Why Procurement and Marketing Go Hand-in-Hand

 

Ever worked in a large organization? If so, you may have heard of procurement and marketing.

Procurement and marketing may be the same as two completely different things.

Believe it or not, procurement and marketing may be more similar than you think, especially when it comes to tendering.

For marketers who want to find a new tender, it can be difficult to get what you need from procurement.

Lucky for you, we’re here to help you combine procurement and marketing.

Let’s take a closer look at procurement and marketing and what it means for your company.
What is Procurement?

People may mistakenly think of procurement for purchases, and vice versa. And it may be easy to understand why.

Procurement involves vendor selection, setting up payment terms and purchasing goods and services. In most cases, procurement is an essential part of business strategy.

Often, the purchase is only one part of the procurement. This refers to buying goods and services, along with receiving or sending payments.

Although procurement is important, it is not possible to create or destroy the company itself.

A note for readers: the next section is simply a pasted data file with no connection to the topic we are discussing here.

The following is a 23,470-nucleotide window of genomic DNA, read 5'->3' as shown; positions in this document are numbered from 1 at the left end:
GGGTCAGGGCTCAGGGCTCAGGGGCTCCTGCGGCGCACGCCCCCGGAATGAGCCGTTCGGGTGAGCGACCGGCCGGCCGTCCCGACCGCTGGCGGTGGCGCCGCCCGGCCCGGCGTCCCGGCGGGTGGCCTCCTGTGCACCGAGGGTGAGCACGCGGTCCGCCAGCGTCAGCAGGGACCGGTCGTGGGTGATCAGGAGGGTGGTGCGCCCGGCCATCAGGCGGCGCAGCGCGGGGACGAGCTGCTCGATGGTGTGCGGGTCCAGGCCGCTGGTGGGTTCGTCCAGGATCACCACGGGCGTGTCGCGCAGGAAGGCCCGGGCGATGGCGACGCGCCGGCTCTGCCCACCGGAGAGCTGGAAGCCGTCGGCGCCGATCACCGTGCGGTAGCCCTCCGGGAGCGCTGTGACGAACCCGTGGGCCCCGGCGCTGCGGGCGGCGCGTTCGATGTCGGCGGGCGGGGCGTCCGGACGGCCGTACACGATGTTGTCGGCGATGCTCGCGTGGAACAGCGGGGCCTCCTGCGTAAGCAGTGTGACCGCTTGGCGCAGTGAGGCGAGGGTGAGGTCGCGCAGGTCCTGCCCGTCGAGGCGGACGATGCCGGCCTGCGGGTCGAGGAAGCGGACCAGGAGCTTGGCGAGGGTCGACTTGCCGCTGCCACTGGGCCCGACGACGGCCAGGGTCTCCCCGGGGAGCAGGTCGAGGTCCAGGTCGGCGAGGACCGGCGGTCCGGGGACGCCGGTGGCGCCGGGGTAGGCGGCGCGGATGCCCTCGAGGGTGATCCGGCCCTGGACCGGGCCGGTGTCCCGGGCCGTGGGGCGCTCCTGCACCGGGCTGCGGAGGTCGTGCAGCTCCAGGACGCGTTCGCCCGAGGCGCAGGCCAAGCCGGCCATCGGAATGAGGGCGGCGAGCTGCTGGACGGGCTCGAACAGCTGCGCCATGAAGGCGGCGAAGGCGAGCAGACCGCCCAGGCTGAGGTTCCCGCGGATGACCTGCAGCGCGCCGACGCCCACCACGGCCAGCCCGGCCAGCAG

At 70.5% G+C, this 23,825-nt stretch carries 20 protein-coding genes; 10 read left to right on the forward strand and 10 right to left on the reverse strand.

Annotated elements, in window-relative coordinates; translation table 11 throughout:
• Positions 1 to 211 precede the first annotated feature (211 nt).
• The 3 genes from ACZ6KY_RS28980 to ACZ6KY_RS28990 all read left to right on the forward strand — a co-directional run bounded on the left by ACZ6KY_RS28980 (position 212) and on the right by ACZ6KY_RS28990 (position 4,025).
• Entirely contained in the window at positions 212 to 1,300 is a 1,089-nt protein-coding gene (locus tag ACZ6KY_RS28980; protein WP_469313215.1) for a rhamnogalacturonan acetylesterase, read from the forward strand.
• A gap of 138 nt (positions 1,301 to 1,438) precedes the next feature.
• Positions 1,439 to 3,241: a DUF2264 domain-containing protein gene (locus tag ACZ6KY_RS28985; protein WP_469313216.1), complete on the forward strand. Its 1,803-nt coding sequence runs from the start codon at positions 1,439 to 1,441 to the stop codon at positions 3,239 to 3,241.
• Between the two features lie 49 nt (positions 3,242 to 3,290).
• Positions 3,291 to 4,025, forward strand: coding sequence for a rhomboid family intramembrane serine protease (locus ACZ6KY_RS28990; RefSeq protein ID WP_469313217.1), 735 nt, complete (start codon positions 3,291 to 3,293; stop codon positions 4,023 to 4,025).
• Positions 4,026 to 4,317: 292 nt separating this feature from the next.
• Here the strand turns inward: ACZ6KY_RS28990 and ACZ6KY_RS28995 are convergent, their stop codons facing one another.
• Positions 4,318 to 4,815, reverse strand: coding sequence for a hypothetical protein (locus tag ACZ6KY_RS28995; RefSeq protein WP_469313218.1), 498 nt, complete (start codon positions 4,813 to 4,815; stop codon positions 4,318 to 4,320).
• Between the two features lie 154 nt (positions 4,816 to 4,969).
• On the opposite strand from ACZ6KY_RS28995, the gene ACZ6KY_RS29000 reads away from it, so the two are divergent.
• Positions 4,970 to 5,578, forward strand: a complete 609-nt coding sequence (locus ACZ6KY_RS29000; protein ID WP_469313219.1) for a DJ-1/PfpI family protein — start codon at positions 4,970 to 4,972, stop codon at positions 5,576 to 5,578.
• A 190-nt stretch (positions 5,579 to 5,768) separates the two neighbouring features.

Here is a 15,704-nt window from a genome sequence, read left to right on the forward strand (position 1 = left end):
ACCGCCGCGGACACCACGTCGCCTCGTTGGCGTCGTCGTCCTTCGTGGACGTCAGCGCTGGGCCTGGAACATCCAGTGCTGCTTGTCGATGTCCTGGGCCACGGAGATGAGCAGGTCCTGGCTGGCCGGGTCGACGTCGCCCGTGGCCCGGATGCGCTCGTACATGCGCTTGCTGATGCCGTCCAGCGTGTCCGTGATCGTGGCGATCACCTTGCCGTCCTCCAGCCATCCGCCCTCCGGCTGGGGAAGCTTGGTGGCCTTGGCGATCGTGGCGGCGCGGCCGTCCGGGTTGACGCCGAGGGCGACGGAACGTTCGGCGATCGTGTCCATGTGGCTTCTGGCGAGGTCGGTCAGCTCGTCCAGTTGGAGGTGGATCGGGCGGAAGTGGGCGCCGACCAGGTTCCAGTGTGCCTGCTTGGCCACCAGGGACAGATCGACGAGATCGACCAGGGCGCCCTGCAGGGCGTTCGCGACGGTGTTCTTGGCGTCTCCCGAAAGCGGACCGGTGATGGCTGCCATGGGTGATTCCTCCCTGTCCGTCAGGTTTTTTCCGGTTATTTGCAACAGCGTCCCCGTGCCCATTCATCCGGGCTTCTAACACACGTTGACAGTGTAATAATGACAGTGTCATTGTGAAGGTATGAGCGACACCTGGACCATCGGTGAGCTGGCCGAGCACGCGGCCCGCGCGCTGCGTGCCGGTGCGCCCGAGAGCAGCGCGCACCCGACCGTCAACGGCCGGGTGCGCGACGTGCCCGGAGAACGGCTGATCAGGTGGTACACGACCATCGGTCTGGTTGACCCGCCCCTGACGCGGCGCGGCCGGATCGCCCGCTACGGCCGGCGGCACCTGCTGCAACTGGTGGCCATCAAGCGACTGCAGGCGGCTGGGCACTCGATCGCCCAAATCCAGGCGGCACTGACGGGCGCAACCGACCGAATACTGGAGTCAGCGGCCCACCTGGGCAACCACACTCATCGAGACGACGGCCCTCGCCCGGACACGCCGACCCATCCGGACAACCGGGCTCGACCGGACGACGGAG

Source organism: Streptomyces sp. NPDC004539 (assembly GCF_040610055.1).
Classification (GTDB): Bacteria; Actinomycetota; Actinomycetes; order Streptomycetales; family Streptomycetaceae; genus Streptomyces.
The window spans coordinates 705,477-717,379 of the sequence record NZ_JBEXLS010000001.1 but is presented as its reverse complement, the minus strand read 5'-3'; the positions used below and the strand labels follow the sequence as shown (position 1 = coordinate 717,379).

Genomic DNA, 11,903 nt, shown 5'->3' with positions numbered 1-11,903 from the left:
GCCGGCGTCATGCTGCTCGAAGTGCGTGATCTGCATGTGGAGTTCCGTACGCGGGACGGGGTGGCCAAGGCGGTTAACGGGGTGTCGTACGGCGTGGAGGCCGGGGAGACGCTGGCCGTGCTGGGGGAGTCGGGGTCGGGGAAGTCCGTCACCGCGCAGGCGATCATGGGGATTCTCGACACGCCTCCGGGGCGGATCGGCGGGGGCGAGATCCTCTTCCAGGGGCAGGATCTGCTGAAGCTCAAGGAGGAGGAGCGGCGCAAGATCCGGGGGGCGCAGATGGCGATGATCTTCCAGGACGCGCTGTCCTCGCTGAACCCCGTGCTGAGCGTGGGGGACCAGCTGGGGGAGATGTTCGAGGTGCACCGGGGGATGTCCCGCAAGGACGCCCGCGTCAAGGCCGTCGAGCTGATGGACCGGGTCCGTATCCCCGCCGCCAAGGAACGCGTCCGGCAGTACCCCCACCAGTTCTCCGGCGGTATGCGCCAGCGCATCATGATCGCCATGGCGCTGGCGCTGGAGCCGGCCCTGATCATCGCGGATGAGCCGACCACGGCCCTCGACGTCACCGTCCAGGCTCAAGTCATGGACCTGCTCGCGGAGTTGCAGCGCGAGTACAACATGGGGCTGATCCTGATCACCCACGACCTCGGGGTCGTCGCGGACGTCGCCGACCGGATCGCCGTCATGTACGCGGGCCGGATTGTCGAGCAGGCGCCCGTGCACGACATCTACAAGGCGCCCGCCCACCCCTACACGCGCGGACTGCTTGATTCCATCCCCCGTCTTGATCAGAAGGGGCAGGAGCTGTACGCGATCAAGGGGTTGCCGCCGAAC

To better understand the true value of procurement, let’s consider a study conducted by Hackett Group.

According to Forbes, the study shows that top procurement organizations spend 25 percent less on procurement than other companies.

What does this mean for businesses? You do not need to spend too much on getting the best results.

What is the Relationship Between Procurement and Marketing?

Conflict sometimes arises between procurement and marketing departments.

Procurement wants to help businesses maximize return on any investment – without exception.

Meanwhile, marketing requires procurement to help launch a campaign.

Marketers want to run a campaign and need money to do it. With a good relationship with procurement, marketing can get the money it needs.

How to Bridge the Gap Between Procurement and Marketing

With the right approach, marketing can be a new friend of procurement.

There are several ways to bridge the gap between procurement and marketing, among others:

Maintain open communication. Do not leave procurement or marketing in the dark. Maintain constant contact, and everyone will be able to keep up to date.
Make the procurement process simple. Long negotiations will not be useful for the marketing and procurement department. But a simple procurement process reduces stress for everyone.
Choose a value above the cost. What campaign costs are less important than the benefits they can make to a business. If procurement and marketing are value-focused, they can see closely how a campaign will help the company.
Building relationships Procurement and marketing want to help ordinary businesses become successful brands. Together, procurement and marketing can build trust and respectful relationships to help the company achieve its goals.
Procurement and marketing go hand in hand. If you take the time to build a bridge between procurement and marketing, your company can enjoy its benefits for years to come.